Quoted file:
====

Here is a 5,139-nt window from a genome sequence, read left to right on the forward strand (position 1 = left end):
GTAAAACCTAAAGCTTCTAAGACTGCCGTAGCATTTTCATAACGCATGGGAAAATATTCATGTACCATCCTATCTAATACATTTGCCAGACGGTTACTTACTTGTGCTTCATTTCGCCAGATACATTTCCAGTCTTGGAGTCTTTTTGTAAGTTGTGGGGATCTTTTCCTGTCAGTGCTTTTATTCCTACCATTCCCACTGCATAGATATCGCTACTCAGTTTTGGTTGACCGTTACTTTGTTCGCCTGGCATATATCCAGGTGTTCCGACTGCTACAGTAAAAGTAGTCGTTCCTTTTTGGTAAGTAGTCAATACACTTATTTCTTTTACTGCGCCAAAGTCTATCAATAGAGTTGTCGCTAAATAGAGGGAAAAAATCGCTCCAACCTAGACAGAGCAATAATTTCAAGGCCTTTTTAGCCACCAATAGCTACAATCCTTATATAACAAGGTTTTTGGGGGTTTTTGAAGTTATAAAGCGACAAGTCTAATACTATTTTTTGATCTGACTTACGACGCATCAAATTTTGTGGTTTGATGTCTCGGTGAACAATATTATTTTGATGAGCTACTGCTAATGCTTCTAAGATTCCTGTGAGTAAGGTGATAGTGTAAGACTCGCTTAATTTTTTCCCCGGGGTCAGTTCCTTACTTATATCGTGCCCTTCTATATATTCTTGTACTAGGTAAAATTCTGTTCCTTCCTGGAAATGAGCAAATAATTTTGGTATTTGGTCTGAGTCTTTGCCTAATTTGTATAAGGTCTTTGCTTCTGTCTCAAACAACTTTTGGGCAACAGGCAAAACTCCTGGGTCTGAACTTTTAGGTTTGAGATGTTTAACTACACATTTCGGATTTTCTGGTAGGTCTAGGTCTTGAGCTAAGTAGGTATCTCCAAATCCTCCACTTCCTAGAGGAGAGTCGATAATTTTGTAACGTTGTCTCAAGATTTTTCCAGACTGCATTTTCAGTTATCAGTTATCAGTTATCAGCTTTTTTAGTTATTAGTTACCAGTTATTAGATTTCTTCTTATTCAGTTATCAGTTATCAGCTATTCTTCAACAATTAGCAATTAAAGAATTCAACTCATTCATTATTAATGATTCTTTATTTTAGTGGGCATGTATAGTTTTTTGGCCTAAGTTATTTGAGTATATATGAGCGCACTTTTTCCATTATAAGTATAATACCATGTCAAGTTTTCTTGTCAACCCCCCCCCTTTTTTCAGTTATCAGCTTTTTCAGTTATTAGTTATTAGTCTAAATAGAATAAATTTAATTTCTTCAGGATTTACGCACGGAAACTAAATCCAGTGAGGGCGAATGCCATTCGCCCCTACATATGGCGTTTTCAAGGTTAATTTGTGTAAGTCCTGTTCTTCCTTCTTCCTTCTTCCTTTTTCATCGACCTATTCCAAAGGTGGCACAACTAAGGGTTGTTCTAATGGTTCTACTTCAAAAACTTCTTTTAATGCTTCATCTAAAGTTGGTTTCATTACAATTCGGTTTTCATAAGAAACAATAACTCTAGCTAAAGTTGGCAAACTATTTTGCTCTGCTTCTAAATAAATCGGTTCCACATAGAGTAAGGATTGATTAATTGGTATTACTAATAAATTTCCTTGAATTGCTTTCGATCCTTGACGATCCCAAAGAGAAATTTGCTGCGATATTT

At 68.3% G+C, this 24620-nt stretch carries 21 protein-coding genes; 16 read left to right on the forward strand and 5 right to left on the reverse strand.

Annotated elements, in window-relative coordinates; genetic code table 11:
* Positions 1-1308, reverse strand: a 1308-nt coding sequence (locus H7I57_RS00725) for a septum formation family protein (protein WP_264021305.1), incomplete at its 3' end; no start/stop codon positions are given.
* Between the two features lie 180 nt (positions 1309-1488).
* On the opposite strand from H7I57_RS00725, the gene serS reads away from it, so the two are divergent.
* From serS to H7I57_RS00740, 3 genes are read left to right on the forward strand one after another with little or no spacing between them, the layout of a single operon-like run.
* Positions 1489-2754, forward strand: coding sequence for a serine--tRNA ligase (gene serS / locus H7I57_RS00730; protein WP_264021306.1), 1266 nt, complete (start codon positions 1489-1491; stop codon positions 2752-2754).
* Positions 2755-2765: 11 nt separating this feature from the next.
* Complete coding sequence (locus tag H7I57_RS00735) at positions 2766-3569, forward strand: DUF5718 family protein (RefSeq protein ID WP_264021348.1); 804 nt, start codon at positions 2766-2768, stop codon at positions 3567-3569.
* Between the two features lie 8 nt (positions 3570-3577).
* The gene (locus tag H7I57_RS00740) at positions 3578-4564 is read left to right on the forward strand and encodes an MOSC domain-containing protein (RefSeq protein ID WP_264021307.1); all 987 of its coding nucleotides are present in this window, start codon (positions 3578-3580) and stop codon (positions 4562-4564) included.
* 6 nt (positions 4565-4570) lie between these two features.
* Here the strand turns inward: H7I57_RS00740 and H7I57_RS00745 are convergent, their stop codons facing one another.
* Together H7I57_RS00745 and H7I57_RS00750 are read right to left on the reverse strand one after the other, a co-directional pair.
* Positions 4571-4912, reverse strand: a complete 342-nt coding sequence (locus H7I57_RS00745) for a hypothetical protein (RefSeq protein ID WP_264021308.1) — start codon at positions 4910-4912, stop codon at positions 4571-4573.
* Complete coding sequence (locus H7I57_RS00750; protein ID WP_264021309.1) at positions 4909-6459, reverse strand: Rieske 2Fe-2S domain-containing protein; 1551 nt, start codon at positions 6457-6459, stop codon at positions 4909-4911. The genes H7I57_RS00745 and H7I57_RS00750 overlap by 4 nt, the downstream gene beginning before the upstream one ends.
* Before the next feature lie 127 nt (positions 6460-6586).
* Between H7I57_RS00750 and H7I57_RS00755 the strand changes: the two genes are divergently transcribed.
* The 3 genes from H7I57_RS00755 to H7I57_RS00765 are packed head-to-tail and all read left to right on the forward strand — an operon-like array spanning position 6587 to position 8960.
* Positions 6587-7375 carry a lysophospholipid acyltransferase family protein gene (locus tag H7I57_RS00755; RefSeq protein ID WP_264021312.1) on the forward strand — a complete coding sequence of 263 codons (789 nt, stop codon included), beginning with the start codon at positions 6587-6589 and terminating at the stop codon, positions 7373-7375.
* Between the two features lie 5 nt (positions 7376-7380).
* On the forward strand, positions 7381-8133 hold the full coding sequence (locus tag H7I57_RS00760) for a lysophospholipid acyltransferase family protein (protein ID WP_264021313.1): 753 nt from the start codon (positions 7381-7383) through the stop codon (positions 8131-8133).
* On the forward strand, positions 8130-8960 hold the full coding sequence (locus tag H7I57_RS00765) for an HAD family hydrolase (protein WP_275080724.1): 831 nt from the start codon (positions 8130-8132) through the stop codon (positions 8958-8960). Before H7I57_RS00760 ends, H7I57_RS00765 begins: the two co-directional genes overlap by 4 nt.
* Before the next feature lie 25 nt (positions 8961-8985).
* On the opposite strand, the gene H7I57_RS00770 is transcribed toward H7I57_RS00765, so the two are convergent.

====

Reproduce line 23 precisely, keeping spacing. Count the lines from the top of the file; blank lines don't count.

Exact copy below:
* Between the two features lie 5 nt (positions 7376-7380).